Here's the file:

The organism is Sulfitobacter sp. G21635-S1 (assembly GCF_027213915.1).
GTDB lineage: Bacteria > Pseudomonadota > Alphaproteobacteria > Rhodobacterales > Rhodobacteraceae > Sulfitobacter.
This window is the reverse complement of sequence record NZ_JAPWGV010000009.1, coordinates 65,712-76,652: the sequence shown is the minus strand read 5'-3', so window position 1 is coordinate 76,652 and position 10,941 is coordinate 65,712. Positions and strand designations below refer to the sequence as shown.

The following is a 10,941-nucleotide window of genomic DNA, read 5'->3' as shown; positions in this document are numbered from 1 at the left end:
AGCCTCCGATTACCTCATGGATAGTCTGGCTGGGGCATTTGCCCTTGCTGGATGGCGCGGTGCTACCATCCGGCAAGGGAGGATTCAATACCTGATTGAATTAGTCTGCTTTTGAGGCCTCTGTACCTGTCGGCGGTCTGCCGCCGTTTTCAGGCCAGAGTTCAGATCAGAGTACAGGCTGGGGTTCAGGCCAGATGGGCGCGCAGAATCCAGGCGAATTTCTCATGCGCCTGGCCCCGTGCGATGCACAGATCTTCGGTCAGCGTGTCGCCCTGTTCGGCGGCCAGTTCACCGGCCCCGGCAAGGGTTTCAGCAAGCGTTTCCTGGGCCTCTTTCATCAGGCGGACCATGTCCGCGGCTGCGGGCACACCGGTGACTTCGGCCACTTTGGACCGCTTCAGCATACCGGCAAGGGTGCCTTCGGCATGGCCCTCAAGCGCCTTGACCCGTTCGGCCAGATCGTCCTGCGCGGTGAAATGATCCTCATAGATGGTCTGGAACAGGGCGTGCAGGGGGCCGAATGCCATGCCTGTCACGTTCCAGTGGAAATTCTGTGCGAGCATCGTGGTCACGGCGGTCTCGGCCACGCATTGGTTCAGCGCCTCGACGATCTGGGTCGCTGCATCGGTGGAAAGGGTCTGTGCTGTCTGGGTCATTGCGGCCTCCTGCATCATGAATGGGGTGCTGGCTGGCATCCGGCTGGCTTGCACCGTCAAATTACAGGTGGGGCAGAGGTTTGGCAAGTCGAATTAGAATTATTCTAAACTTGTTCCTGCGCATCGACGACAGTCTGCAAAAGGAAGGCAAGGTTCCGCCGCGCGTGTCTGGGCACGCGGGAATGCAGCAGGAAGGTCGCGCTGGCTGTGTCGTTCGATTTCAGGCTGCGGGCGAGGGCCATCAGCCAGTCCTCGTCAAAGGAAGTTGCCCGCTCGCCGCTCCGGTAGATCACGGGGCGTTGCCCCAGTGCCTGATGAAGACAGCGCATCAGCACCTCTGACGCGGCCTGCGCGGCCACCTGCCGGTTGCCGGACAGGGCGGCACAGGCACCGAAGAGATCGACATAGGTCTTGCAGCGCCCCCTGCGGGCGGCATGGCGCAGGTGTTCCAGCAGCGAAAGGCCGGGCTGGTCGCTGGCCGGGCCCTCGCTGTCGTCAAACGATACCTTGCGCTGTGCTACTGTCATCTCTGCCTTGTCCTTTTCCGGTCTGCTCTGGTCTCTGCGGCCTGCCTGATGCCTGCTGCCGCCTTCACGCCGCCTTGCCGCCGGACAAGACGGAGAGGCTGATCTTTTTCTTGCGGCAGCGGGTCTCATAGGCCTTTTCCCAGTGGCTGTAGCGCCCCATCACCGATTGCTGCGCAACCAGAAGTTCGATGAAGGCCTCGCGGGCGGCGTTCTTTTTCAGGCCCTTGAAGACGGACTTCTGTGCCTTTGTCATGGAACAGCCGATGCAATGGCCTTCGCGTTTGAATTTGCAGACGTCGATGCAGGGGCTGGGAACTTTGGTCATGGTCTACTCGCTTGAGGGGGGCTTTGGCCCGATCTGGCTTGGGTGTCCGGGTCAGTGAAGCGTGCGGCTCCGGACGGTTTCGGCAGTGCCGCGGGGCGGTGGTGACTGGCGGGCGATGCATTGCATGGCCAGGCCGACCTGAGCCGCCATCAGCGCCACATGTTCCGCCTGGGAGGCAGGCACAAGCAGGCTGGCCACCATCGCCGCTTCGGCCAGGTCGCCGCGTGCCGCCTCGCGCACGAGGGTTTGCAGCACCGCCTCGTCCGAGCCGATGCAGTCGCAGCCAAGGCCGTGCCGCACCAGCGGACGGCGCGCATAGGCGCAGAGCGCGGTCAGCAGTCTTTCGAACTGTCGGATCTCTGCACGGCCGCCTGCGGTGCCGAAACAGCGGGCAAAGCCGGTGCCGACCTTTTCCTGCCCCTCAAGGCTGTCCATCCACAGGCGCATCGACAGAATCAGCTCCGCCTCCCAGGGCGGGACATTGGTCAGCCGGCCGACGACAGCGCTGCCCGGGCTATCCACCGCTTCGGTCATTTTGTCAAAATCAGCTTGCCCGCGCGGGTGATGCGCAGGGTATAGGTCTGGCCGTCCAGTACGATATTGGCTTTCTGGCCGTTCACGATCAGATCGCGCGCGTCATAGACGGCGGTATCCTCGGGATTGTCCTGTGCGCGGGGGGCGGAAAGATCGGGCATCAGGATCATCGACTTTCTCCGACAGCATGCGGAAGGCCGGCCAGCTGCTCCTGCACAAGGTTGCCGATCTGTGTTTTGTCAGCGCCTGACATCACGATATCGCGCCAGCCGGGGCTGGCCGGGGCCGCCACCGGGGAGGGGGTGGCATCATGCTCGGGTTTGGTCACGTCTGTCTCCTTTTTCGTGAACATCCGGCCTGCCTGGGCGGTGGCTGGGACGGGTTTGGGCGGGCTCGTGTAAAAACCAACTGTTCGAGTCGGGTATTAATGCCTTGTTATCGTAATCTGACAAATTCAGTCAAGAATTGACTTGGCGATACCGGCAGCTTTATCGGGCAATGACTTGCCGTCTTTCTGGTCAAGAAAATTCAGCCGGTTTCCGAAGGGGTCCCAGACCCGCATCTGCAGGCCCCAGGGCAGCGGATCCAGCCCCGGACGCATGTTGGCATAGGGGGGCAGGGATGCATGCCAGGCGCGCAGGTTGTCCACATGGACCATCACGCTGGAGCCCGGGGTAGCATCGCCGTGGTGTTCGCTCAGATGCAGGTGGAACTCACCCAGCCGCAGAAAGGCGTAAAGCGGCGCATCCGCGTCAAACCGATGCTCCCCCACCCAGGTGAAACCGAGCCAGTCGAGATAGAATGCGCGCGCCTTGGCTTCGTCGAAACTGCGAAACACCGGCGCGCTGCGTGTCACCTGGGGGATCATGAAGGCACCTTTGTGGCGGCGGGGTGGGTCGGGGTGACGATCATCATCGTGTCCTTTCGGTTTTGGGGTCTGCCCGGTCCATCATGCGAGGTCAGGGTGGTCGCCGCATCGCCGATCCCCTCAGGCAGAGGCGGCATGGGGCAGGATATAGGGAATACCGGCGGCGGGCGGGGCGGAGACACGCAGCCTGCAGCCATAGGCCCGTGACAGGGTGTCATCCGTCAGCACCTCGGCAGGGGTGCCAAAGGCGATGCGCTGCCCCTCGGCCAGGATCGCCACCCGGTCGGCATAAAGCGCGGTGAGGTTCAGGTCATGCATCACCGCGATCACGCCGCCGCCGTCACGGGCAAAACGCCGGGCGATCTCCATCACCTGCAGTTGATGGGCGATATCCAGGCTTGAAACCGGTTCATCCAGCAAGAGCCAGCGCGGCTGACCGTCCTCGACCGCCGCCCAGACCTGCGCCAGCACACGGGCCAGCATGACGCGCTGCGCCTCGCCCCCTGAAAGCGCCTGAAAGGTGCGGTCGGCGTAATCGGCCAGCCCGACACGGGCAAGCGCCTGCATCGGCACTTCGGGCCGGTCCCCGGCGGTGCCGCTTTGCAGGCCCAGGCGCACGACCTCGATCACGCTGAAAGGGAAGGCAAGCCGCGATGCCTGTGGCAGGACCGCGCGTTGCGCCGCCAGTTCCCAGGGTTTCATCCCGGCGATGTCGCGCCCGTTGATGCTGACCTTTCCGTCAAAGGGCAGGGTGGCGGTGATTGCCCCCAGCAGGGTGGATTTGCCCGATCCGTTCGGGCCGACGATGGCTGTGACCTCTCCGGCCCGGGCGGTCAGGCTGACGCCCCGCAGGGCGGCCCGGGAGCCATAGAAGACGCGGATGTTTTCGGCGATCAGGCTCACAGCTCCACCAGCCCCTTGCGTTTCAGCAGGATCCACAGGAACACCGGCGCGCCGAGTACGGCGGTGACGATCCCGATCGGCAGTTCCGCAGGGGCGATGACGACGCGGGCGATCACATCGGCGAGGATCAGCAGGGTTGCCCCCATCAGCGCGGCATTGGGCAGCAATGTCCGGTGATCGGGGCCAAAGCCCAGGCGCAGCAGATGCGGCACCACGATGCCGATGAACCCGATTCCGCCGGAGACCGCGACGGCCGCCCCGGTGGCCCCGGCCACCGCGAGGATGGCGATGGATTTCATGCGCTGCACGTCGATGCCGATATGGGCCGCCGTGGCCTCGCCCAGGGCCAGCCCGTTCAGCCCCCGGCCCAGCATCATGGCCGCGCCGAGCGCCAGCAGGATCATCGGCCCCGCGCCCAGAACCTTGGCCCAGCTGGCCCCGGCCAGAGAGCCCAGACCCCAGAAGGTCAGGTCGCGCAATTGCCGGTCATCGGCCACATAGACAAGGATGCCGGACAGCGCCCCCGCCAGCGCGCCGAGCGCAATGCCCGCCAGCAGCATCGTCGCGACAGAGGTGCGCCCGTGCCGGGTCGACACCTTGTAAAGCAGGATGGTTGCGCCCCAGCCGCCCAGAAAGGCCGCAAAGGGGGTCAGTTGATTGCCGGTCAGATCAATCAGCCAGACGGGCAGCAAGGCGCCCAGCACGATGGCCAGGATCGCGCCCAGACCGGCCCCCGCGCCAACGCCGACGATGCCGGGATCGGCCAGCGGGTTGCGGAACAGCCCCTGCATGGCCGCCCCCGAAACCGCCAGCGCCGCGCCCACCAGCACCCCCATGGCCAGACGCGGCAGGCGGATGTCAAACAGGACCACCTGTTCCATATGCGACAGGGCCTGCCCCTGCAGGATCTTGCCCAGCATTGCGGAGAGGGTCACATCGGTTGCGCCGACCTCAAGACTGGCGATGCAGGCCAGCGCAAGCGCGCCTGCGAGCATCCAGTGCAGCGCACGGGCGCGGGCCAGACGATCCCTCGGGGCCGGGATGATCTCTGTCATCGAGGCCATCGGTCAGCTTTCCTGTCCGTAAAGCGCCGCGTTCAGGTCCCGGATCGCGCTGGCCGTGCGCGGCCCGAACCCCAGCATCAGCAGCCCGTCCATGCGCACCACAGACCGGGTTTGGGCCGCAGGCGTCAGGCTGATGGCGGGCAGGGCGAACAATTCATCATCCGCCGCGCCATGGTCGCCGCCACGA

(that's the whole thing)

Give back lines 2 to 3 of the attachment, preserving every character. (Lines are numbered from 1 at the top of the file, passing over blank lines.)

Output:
GTDB lineage: Bacteria > Pseudomonadota > Alphaproteobacteria > Rhodobacterales > Rhodobacteraceae > Sulfitobacter.
This window is the reverse complement of sequence record NZ_JAPWGV010000009.1, coordinates 65,712-76,652: the sequence shown is the minus strand read 5'-3', so window position 1 is coordinate 76,652 and position 10,941 is coordinate 65,712. Positions and strand designations below refer to the sequence as shown.